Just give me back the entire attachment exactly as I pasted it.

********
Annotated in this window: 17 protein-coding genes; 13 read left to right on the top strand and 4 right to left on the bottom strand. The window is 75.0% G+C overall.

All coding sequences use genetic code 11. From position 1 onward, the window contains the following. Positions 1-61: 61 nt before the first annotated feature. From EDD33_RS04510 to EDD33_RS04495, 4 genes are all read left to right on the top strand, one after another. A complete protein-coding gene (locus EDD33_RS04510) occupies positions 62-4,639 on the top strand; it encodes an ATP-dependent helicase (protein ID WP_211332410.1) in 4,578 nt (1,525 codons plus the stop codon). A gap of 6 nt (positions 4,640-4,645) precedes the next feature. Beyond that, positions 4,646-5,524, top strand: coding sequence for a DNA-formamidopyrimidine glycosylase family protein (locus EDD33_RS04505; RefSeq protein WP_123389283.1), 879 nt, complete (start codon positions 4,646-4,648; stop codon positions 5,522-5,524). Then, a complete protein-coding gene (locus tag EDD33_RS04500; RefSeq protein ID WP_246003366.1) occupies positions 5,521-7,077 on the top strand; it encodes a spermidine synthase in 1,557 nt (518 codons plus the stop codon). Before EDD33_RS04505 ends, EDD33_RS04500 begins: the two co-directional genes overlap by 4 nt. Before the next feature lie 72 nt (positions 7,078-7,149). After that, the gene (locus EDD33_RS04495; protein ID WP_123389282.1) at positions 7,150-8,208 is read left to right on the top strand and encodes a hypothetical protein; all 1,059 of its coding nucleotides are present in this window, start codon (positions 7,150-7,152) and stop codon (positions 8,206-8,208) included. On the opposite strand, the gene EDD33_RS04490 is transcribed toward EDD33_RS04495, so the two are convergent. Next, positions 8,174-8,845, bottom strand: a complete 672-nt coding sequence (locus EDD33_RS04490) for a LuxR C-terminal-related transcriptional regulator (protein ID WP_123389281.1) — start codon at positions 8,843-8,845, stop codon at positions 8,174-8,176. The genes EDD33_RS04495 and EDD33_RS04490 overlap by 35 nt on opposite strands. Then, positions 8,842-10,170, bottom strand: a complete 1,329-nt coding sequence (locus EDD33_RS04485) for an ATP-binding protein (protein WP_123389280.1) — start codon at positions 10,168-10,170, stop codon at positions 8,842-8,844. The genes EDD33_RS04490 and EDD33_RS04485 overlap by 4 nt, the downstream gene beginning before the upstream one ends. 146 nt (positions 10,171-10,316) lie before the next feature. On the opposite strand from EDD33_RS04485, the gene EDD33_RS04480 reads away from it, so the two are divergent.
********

Annotated in this window: 17 protein-coding genes; 13 read left to right on the top strand and 4 right to left on the bottom strand. The window is 75.0% G+C overall.

All coding sequences use genetic code 11. From position 1 onward, the window contains the following. Positions 1-61: 61 nt before the first annotated feature. From EDD33_RS04510 to EDD33_RS04495, 4 genes are all read left to right on the top strand, one after another. A complete protein-coding gene (locus EDD33_RS04510) occupies positions 62-4,639 on the top strand; it encodes an ATP-dependent helicase (protein ID WP_211332410.1) in 4,578 nt (1,525 codons plus the stop codon). A gap of 6 nt (positions 4,640-4,645) precedes the next feature. Beyond that, positions 4,646-5,524, top strand: coding sequence for a DNA-formamidopyrimidine glycosylase family protein (locus EDD33_RS04505; RefSeq protein WP_123389283.1), 879 nt, complete (start codon positions 4,646-4,648; stop codon positions 5,522-5,524). Then, a complete protein-coding gene (locus tag EDD33_RS04500; RefSeq protein ID WP_246003366.1) occupies positions 5,521-7,077 on the top strand; it encodes a spermidine synthase in 1,557 nt (518 codons plus the stop codon). Before EDD33_RS04505 ends, EDD33_RS04500 begins: the two co-directional genes overlap by 4 nt. Before the next feature lie 72 nt (positions 7,078-7,149). After that, the gene (locus EDD33_RS04495; protein ID WP_123389282.1) at positions 7,150-8,208 is read left to right on the top strand and encodes a hypothetical protein; all 1,059 of its coding nucleotides are present in this window, start codon (positions 7,150-7,152) and stop codon (positions 8,206-8,208) included. On the opposite strand, the gene EDD33_RS04490 is transcribed toward EDD33_RS04495, so the two are convergent. Next, positions 8,174-8,845, bottom strand: a complete 672-nt coding sequence (locus EDD33_RS04490) for a LuxR C-terminal-related transcriptional regulator (protein ID WP_123389281.1) — start codon at positions 8,843-8,845, stop codon at positions 8,174-8,176. The genes EDD33_RS04495 and EDD33_RS04490 overlap by 35 nt on opposite strands. Then, positions 8,842-10,170, bottom strand: a complete 1,329-nt coding sequence (locus EDD33_RS04485) for an ATP-binding protein (protein WP_123389280.1) — start codon at positions 10,168-10,170, stop codon at positions 8,842-8,844. The genes EDD33_RS04490 and EDD33_RS04485 overlap by 4 nt, the downstream gene beginning before the upstream one ends. 146 nt (positions 10,171-10,316) lie before the next feature. On the opposite strand from EDD33_RS04485, the gene EDD33_RS04480 reads away from it, so the two are divergent.